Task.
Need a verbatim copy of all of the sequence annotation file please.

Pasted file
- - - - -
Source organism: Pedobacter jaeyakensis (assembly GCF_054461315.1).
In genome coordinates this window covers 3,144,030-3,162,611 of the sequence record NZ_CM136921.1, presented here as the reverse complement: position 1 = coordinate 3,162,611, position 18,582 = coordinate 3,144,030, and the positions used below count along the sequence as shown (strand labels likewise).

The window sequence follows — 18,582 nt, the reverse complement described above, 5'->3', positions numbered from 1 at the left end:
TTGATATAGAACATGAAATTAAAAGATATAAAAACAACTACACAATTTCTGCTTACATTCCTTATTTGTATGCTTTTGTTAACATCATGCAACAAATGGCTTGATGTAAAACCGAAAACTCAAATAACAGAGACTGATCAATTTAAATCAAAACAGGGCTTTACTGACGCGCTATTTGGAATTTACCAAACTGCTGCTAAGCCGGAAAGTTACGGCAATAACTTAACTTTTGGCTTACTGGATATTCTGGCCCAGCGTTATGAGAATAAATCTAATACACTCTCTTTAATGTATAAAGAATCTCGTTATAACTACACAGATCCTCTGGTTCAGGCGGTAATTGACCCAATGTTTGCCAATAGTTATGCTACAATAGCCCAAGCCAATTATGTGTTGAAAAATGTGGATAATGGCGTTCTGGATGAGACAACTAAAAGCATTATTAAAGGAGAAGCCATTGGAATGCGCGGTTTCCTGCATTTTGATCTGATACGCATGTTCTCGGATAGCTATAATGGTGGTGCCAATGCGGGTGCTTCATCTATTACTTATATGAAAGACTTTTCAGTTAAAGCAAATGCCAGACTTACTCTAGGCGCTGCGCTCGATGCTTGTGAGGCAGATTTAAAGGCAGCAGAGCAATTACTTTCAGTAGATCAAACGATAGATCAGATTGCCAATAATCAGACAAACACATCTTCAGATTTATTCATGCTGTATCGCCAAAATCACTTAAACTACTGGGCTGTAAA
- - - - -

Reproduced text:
Source organism: Pedobacter jaeyakensis (assembly GCF_054461315.1).
In genome coordinates this window covers 3,144,030-3,162,611 of the sequence record NZ_CM136921.1, presented here as the reverse complement: position 1 = coordinate 3,162,611, position 18,582 = coordinate 3,144,030, and the positions used below count along the sequence as shown (strand labels likewise).

The window sequence follows — 18,582 nt, the reverse complement described above, 5'->3', positions numbered from 1 at the left end:
TTGATATAGAACATGAAATTAAAAGATATAAAAACAACTACACAATTTCTGCTTACATTCCTTATTTGTATGCTTTTGTTAACATCATGCAACAAATGGCTTGATGTAAAACCGAAAACTCAAATAACAGAGACTGATCAATTTAAATCAAAACAGGGCTTTACTGACGCGCTATTTGGAATTTACCAAACTGCTGCTAAGCCGGAAAGTTACGGCAATAACTTAACTTTTGGCTTACTGGATATTCTGGCCCAGCGTTATGAGAATAAATCTAATACACTCTCTTTAATGTATAAAGAATCTCGTTATAACTACACAGATCCTCTGGTTCAGGCGGTAATTGACCCAATGTTTGCCAATAGTTATGCTACAATAGCCCAAGCCAATTATGTGTTGAAAAATGTGGATAATGGCGTTCTGGATGAGACAACTAAAAGCATTATTAAAGGAGAAGCCATTGGAATGCGCGGTTTCCTGCATTTTGATCTGATACGCATGTTCTCGGATAGCTATAATGGTGGTGCCAATGCGGGTGCTTCATCTATTACTTATATGAAAGACTTTTCAGTTAAAGCAAATGCCAGACTTACTCTAGGCGCTGCGCTCGATGCTTGTGAGGCAGATTTAAAGGCAGCAGAGCAATTACTTTCAGTAGATCAAACGATAGATCAGATTGCCAATAATCAGACAAACACATCTTCAGATTTATTCATGCTGTATCGCCAAAATCACTTAAACTACTGGGCTGTAAA